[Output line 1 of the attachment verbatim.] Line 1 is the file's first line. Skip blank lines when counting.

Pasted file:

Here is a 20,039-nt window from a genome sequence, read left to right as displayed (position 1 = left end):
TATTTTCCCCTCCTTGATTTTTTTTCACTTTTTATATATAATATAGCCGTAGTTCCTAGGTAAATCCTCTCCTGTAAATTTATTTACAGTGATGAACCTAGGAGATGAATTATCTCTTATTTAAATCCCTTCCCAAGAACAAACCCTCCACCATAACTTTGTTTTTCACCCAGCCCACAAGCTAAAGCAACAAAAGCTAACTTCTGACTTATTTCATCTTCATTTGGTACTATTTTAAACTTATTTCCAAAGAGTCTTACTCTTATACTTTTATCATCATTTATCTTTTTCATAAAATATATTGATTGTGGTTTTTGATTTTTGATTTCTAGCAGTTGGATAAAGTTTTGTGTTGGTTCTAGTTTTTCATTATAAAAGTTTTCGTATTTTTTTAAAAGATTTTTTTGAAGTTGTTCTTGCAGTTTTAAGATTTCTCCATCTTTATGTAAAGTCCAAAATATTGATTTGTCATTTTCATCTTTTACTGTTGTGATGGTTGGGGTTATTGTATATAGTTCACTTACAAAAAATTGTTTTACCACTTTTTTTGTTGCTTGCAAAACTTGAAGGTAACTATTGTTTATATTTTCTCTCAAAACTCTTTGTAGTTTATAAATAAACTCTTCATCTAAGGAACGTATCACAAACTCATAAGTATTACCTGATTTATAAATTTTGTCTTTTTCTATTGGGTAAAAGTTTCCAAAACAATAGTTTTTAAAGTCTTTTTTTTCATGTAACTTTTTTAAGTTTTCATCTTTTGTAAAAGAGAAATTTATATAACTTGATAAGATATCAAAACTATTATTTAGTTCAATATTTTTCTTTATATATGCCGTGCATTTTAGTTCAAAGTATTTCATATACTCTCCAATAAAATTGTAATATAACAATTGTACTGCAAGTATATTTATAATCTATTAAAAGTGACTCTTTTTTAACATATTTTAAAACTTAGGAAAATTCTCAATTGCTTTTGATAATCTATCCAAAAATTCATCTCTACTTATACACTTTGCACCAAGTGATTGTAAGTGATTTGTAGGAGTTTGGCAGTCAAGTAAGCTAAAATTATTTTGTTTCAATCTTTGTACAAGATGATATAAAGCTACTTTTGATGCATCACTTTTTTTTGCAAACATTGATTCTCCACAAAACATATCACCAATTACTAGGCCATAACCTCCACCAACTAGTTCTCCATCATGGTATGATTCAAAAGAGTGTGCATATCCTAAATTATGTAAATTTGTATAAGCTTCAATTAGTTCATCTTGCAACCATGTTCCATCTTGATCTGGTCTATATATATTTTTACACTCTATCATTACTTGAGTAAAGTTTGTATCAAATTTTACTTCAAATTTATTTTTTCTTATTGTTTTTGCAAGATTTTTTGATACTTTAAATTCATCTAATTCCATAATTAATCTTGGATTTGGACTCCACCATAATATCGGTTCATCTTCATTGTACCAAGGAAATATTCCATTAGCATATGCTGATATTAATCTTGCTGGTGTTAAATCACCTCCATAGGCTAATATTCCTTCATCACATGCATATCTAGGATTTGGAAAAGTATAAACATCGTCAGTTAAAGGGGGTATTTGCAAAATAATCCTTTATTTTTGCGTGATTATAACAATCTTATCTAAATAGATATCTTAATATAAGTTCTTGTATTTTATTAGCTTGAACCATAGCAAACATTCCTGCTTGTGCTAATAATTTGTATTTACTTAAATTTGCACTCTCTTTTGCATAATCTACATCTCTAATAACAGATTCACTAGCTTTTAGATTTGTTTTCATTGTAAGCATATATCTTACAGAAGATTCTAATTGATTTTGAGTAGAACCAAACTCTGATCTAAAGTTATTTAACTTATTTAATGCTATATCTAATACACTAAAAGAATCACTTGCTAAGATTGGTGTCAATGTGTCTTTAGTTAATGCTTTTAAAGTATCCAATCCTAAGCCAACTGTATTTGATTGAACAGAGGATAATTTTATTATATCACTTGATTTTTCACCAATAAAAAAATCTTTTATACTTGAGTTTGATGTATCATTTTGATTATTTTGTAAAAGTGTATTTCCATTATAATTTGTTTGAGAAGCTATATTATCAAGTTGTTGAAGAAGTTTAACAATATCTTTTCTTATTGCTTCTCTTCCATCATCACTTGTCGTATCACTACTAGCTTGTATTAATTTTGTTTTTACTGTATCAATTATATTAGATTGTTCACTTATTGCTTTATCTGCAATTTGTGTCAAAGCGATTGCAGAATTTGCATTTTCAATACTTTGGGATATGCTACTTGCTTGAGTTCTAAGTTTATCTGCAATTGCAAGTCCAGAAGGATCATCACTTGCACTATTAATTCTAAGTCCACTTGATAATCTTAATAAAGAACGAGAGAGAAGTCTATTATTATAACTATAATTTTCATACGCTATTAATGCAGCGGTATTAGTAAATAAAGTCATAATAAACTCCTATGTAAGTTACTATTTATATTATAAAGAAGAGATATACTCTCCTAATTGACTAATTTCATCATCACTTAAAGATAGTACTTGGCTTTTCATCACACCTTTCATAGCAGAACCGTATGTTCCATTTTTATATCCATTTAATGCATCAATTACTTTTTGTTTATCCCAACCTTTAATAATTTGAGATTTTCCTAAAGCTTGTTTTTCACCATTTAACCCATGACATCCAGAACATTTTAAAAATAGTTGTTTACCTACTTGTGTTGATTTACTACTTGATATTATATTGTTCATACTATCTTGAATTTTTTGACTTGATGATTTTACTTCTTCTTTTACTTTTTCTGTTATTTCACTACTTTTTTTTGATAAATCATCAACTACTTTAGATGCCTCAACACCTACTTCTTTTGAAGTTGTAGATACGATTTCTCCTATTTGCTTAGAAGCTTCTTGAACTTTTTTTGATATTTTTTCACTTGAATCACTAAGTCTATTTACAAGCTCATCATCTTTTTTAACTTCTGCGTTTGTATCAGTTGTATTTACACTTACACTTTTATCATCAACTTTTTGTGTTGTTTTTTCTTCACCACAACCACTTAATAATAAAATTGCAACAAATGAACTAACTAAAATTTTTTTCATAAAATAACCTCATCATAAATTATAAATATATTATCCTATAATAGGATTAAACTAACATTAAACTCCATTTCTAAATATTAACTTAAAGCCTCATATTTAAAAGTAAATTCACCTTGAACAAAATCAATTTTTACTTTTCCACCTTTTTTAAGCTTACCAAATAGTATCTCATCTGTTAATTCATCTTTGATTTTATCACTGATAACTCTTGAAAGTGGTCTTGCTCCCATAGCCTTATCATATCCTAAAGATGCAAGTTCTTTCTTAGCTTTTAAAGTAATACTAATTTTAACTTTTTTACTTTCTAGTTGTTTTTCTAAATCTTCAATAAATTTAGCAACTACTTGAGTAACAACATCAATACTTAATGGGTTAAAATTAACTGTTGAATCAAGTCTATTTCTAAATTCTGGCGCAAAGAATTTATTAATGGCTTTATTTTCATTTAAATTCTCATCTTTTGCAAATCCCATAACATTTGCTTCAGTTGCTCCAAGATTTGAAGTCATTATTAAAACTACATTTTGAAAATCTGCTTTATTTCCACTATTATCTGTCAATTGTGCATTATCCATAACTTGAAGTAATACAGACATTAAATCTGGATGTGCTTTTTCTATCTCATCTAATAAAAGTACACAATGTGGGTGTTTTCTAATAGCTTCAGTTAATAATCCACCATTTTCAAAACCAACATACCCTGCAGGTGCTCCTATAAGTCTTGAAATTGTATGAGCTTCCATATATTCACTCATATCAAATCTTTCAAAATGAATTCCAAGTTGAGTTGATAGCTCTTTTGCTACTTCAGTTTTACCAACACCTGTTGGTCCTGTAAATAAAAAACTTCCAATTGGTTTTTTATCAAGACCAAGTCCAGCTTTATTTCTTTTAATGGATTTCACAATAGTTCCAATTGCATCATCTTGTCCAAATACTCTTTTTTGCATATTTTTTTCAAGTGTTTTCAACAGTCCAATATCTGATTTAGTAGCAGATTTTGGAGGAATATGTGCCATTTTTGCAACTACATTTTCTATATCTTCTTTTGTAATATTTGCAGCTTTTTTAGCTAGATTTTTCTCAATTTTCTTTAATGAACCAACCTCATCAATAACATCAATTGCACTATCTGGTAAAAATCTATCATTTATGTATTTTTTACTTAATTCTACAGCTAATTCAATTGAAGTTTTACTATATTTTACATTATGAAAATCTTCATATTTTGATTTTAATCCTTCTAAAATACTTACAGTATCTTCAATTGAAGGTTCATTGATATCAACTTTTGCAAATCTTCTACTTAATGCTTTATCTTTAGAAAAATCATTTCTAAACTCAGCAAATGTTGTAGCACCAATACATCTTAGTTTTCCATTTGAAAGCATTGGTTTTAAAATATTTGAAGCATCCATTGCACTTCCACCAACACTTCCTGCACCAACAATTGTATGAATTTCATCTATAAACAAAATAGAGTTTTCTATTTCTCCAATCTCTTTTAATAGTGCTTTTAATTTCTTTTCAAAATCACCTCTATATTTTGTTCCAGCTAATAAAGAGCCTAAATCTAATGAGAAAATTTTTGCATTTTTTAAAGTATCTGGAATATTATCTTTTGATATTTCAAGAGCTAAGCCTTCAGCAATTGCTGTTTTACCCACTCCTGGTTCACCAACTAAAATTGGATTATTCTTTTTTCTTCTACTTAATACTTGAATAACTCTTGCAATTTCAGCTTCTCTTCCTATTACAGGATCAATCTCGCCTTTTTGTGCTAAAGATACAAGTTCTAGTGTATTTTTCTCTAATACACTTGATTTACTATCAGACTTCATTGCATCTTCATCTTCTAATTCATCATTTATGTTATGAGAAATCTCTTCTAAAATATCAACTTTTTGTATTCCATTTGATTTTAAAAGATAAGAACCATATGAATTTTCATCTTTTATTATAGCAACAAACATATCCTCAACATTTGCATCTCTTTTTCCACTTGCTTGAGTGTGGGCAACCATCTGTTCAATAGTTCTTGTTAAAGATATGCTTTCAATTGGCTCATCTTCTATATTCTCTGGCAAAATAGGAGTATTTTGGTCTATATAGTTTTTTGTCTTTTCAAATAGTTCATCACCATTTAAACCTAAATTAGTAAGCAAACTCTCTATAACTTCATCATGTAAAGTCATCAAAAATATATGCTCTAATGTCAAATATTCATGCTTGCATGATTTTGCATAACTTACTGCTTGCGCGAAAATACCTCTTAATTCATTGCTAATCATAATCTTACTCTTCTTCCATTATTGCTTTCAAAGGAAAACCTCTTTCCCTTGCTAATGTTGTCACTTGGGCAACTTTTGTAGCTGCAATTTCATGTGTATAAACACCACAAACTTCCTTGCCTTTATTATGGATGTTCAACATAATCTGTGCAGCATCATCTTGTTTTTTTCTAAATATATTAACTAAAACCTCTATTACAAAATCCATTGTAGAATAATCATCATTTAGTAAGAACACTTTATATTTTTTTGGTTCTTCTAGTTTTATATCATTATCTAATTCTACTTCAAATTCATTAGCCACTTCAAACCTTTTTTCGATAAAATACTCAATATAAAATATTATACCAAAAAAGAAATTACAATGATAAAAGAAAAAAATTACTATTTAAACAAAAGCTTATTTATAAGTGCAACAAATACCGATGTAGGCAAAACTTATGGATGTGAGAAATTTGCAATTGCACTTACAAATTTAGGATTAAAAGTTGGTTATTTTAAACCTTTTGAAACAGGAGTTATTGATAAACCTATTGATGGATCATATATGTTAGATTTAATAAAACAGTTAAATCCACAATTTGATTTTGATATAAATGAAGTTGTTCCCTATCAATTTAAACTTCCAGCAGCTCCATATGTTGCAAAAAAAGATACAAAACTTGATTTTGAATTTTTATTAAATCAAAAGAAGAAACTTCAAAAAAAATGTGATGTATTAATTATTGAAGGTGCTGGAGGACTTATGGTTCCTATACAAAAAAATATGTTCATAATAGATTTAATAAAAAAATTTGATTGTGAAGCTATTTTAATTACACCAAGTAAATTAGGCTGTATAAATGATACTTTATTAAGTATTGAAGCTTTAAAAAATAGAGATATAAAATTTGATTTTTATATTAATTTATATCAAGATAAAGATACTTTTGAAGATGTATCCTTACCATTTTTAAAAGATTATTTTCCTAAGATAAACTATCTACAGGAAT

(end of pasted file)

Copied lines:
Here is a 20,039-nt window from a genome sequence, read left to right as displayed (position 1 = left end):